Turning now to FIGS. 1-8, the above-described apparatus is conveyed to a pile-driven site whereat initial piling foundation formation includes vertically positioning and placing the pre-formed portion 20 in terrain 50 so that the lowermost extremity of the preformed portion is within a predetermined distance from bearing depth with the top of the pre-formed portion adjacent the surface of the terrain. With the preformed portion in place, intermediate piling foundation construction includes mounting the shell enclosure 36 atop the pre-formed portion such that respective ones of the perforations in the base plate 38 overlie the deformable end portions 23 of the elongate members 22; and thereafter, moving the driving head of pile-driving equipment through the shell enclosure thereby applying repetitive impacting forces to the deformable end portions and the base plate, the initial impacting forces both deforming the deformable end portions to fixedly attach the base plate to the plate member and drive the shell enclosure and pre-formed portion toward bearing depth; whereas, the subsequent impacting forces are controlled and limited, as hereinafter described, so as to be applied only to the base plate thereby driving the pre-formed portion to bearing depth. In this respect, it is important to note that the elongate members and dowel recesses 32 are geometrically arranged about the longitudinal axis of the pre-formed portion and are spaced inwardly away from the perimeter of the pre-formed portion so as to prevent the impacting forces from spalling the pre-formed portion.
Once bearing depth has been attained, construction is completed by cutting off the shell enclosure 36 at a reference terrain level; mounting a plurality of elongate reinforcing bars inside the shell enclosure through the perforations 30 in the plate member 26 and thence into the dowel recesses 32 formed in the top of the pre-formed portion 20; and, pouring a hardenable plastic material, such as concrete, into the shell enclosure so as to form a finished piling foundation of uniform height above reference terrain level having a pre-formed portion 20 and a cast-in-place portion.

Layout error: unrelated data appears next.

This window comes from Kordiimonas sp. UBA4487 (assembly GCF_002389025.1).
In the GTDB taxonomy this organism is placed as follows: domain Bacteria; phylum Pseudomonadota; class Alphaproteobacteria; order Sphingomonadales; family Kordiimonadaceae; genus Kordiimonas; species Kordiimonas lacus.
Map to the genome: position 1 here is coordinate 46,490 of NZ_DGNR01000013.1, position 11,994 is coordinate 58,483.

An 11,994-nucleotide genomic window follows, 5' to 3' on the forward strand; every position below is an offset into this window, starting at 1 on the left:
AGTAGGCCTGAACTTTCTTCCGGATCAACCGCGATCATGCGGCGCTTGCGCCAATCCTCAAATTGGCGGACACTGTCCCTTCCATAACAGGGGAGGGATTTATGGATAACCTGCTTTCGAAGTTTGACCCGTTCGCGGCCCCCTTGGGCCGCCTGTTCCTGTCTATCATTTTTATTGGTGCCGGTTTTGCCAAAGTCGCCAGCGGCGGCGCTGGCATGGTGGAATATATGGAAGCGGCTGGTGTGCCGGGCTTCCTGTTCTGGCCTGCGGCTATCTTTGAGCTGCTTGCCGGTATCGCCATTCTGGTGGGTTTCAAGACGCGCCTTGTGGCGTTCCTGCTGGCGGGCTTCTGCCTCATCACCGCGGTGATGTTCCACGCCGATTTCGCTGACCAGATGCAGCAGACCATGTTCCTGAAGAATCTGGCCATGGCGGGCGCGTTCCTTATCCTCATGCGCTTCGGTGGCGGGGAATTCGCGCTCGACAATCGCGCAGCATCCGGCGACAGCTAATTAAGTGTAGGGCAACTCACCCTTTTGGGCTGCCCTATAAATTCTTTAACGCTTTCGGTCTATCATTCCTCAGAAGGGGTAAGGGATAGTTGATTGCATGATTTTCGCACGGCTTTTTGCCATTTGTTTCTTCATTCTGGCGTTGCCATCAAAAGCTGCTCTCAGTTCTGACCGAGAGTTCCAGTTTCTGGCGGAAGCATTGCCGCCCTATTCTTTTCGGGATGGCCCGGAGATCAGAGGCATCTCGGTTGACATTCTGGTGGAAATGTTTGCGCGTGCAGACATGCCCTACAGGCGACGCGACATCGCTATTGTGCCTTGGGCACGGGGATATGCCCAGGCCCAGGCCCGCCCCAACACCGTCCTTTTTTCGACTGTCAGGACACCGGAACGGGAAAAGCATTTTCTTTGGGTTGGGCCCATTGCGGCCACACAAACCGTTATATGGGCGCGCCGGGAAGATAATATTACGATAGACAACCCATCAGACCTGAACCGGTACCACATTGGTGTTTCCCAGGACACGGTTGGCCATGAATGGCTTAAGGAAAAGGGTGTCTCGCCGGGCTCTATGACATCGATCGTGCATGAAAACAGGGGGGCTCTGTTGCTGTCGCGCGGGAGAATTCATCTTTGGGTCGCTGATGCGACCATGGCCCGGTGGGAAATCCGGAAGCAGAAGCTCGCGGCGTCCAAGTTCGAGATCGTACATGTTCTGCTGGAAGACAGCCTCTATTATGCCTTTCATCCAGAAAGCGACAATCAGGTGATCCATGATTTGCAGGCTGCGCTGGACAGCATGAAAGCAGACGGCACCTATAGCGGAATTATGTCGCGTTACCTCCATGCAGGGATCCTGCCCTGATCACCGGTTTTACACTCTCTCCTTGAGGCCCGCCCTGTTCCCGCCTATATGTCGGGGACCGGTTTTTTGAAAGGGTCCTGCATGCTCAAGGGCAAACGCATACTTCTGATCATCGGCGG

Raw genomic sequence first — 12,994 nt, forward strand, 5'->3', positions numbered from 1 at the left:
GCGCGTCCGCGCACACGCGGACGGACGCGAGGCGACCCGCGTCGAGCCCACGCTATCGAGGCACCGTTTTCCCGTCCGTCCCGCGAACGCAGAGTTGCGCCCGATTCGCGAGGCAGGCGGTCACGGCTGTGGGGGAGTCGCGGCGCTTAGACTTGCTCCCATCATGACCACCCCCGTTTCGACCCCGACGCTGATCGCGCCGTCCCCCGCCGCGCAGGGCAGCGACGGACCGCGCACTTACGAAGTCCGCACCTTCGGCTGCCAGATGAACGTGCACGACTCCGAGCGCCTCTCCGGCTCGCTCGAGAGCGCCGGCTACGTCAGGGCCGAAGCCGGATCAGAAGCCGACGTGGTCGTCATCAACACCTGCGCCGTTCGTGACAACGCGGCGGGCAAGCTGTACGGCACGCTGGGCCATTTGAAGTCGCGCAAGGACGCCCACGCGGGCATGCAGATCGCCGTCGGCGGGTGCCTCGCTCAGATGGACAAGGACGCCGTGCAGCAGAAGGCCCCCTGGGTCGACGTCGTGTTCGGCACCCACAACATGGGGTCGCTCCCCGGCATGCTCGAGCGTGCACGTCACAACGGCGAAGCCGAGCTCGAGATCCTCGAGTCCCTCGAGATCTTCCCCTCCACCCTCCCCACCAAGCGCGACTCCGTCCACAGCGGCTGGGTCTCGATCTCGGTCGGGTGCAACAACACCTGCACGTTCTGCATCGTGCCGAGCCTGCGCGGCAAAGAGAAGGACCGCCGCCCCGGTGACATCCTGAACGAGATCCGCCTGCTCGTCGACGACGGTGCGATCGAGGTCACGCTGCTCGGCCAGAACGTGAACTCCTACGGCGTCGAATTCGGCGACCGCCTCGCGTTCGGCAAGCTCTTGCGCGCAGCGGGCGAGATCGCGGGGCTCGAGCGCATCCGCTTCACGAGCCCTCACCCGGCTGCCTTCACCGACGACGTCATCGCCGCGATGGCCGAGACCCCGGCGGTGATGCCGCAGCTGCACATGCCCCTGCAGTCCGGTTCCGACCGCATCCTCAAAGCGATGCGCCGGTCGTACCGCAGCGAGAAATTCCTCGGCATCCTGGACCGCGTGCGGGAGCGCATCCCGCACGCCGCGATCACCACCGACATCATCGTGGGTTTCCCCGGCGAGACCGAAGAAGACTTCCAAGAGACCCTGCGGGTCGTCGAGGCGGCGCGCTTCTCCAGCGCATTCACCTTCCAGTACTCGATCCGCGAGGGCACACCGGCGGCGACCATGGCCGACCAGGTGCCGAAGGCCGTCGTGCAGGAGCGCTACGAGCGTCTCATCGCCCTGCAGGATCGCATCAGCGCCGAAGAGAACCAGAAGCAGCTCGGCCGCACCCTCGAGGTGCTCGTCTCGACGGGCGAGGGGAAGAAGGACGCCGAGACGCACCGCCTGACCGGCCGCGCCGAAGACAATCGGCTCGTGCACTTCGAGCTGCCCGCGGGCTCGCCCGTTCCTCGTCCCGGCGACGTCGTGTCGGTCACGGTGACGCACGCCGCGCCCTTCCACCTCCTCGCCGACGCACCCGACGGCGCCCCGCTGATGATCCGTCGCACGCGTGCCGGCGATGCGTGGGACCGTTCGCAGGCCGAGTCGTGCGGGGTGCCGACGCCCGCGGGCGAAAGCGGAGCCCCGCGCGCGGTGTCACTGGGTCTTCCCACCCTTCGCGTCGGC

It is particularly important to note that a special driving head 40 is used in the present method which includes a driving face 42 having a plurality of shaping recesses 44 formed therein, and a wood cushion 46 releasably secured to its elongate mandril 48. The shell enclosure 36 defines an interior space sufficient to receive the driving head therein and the walls of the shell enclosure are spaced sufficiently away from the deformable end portions 23 as to permit the driving face 42 to repeatedly engage the base plate 38 with the shaping recesses 44 of the driving face in surrounding relation to the deformable end portions. The importance of these features include the fact that the shaping recesses automatically control the impacting forces applied to the deformable end portions so as to limit and shape the deformation of the deformable end portions to obtain rivet heads 60 of predetermined cross-section and configuration.
The terms and expressions which have been employed in the foregoing abstract and specification are used therein as terms of description and not of limitation, and there is no intention in the use of such terms and expressions, of excluding equivalents of the features shown and described, or portions thereof, it being recognized that the scope of the invention is defined and limited only by the claims which follow.
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|CN100510275C||Mar 24, 2006||Jul 8, 2009||王国奋||Immersed tube prefabricated multistage under-reamed pile|
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|U.S. Classification||405/239, 405/252|
|International Classification||E02D5/52, E02D5/50|
|Cooperative Classification||E02D5/523, E02D5/50|
|European Classification||E02D5/52B, E02D5/50|